It sounds simple. For nearly a decade, venture capitalist Vinod Khosla has been fighting in court to keep the public off a piece of beach that abuts his property on the Pacific coast. What could be more familiar than another case of rich Californian versus the oceangoing citizenry?
But the first thing you need to understand about this absurd war is that it did not begin with Khosla buying a beach house. Just south of Half Moon Bay, Khosla bought an entire beach village — forming a limited liability company that owned the land beneath about 47 cottages, and a little shop that at one point sold ice cream, and the only viable path to the sand.
The next things to understand are that he bought the place on what he says was a whim, has never spent a single night there, and regrets it enormously.
And the last thing — given that the case has wound itself to the Supreme Court and could upend one of California’s most sacred promises to its citizens — is that Khosla is willing to keep litigating this for the rest of his life and has about $3 billion to spend on it.,
Over the years, successive California titans have come up against the vexing fact that the beach cannot be privatized. The state constitution establishes that property below the mean tide line belongs to the public, and the Coastal Act of 1976 enshrines this, mandating that public access be maximized consistent with (and here is the tricky part) “constitutionally protected rights of private property owners." Khosla, through his LLC, is being sued by a nonprofit called the Surfrider Foundation over the matter of whether a permit is needed to block the road, and the thrust of his defense is that his property rights are being violated.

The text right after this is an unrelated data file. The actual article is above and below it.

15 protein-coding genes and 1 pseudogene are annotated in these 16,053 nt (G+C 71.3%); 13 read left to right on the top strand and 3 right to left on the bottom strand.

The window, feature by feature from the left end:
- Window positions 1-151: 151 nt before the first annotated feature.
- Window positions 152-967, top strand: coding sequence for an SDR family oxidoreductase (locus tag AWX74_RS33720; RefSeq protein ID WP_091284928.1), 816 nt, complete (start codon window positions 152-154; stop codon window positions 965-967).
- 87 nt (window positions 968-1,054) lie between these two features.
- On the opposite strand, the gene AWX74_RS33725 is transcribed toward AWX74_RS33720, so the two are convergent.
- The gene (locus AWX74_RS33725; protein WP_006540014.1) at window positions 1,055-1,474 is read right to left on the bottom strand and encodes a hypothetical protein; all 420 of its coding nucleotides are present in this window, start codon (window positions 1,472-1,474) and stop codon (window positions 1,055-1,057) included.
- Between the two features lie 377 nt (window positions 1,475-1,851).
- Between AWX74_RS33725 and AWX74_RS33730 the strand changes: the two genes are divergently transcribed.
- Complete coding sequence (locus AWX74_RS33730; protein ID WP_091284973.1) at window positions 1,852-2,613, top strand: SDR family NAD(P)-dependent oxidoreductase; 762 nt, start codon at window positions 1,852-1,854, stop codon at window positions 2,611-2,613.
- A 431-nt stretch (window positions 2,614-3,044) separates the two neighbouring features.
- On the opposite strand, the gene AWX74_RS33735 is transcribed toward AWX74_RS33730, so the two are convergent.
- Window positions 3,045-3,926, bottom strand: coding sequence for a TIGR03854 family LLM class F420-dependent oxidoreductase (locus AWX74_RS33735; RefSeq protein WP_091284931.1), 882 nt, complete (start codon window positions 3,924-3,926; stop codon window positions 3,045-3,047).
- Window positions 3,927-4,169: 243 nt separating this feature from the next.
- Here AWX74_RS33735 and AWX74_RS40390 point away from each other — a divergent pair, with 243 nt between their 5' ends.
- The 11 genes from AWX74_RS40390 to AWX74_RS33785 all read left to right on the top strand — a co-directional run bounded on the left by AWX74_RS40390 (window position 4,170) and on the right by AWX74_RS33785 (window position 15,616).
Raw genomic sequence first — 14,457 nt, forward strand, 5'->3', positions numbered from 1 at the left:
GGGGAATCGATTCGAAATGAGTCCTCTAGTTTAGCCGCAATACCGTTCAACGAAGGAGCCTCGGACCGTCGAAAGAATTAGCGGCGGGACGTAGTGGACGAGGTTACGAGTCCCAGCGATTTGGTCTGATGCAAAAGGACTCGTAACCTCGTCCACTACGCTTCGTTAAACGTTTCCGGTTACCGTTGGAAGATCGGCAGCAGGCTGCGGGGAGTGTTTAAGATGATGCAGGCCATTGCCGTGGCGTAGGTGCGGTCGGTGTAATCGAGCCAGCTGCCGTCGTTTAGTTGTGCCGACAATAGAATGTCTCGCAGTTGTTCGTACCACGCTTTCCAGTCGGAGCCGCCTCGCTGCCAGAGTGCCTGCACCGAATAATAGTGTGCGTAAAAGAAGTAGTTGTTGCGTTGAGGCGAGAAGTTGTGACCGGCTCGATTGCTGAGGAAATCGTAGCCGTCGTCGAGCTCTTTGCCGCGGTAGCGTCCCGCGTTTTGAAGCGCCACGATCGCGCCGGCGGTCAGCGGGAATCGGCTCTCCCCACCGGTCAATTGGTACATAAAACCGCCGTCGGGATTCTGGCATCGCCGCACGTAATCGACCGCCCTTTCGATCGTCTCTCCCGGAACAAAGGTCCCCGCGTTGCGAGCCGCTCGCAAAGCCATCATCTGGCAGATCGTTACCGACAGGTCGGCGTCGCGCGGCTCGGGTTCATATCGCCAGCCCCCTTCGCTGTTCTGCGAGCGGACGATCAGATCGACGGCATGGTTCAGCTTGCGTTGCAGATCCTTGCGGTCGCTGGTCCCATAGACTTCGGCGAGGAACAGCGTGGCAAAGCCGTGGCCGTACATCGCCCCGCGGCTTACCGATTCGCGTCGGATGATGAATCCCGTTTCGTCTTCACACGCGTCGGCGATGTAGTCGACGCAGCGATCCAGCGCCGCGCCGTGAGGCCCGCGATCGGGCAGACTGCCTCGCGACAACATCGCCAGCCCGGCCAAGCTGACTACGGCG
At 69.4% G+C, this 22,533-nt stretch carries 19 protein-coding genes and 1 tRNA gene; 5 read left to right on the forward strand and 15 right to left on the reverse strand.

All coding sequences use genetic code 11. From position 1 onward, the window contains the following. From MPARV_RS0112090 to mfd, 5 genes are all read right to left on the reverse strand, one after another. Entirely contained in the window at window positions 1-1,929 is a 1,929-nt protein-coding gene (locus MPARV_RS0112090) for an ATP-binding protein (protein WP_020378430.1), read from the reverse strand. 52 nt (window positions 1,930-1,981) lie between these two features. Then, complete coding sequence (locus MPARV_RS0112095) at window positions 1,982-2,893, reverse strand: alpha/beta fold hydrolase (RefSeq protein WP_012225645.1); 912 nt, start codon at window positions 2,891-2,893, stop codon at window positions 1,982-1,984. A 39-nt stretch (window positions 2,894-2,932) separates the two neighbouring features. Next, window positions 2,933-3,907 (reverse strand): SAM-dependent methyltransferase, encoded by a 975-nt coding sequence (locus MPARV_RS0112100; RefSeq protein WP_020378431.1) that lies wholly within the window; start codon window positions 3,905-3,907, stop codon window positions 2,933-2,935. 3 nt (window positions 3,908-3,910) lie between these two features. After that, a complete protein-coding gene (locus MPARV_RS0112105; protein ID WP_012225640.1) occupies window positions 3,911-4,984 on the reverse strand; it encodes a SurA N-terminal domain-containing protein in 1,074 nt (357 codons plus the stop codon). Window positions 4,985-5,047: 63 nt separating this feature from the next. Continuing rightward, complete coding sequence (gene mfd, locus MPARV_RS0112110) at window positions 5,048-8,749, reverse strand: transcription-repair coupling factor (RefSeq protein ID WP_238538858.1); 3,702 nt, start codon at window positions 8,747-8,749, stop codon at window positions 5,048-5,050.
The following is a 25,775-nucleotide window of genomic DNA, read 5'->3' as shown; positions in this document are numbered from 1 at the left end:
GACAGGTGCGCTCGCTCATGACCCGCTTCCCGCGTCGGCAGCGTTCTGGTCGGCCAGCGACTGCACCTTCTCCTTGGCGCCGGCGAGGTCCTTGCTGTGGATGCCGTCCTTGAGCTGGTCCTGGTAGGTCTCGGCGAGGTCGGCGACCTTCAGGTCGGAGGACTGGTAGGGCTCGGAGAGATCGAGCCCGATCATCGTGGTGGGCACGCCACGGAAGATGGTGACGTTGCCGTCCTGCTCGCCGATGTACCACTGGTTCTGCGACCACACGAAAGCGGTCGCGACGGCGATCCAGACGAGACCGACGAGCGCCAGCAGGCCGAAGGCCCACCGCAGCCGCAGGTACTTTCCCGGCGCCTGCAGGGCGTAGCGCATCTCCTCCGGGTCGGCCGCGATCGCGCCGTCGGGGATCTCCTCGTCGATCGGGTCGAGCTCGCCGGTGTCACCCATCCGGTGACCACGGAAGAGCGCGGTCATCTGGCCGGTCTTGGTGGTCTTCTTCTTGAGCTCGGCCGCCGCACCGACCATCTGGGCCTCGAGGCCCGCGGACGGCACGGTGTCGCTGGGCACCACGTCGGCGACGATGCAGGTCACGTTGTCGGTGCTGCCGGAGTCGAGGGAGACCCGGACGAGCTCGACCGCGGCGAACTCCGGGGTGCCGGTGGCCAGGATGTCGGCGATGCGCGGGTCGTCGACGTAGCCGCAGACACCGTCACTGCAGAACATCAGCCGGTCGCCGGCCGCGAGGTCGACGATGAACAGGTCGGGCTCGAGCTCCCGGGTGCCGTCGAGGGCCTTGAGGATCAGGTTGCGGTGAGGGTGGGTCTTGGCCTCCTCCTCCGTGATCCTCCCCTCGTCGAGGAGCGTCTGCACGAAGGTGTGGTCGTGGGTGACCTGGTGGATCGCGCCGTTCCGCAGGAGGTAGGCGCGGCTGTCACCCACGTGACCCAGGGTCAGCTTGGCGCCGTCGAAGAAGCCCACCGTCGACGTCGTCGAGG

If every generation in California gets the beach villain it deserves — if the producer David Geffen’s battle in Malibu at the turn of the century epitomized the last, Hollywood-based era of wealth creation — then Khosla is the sandy antagonist of the digital age.
Geffen, humiliated in the press and shamed by his community, eventually gave up his fight. But Khosla, who by co-founding Sun Microsystems cemented his place in history as an inventor of the commercial internet, seems immune to criticism. Almost since the day in 2008 that he bought the 53-acre hillside known as Martin’s Beach, he has been in court, enduring attacks from multiple parties and crashing through obstacles using every legal tool available. He is driven by an almost manic belief that things must be done right and must be done fair. And somewhere along the line, the state of California triggered him.
Now, by dint of his character, which ticks all the major boxes of the venture capitalist archetype — aggressive, shameless, obsessive and optimistic — Khosla could disrupt the entire California coastal system. The stakes are both enormous and hilariously low.
If he wins, he could reshape the laws that govern 1,100 miles of shore. And if he loses, all he would be forced to do is apply for a permit to change the hours of operation on a single gate. The legal volleys would undoubtedly continue; Californians do not easily give up a good surf spot. But the last person against whom to wage a war of attrition is Vinod Khosla.
‘If this hadn’t ever started, i’d be so happy’
The tea awaits Khosla on a bright purple leather coaster. The glass walls of the conference room at Khosla Ventures, his investment firm, are the same shade. The banister, too, the sofa downstairs, a hose cord outside, all that exact purple.
Khosla is on time. He’s 63 years old and thin, with close-cropped white hair, and when he pops into his chair, he has no interest in small talk. We already know each other. Khosla is loath to give interviews about Martin’s Beach and it is certainly not in his best interest to do so given that I have told him for years that he is making a fool of himself with this beach, a place he does not even like, and that his quest offends me, a native Californian.
But now Khosla wants to tell his side. He wants me to know that he is right. And where some shy from conflict, Khosla seeks it, almost destructively. So he invited me to his purple lair.
“A billionaire is a bad word in this country now," he said as his tea cooled. “And that pains me."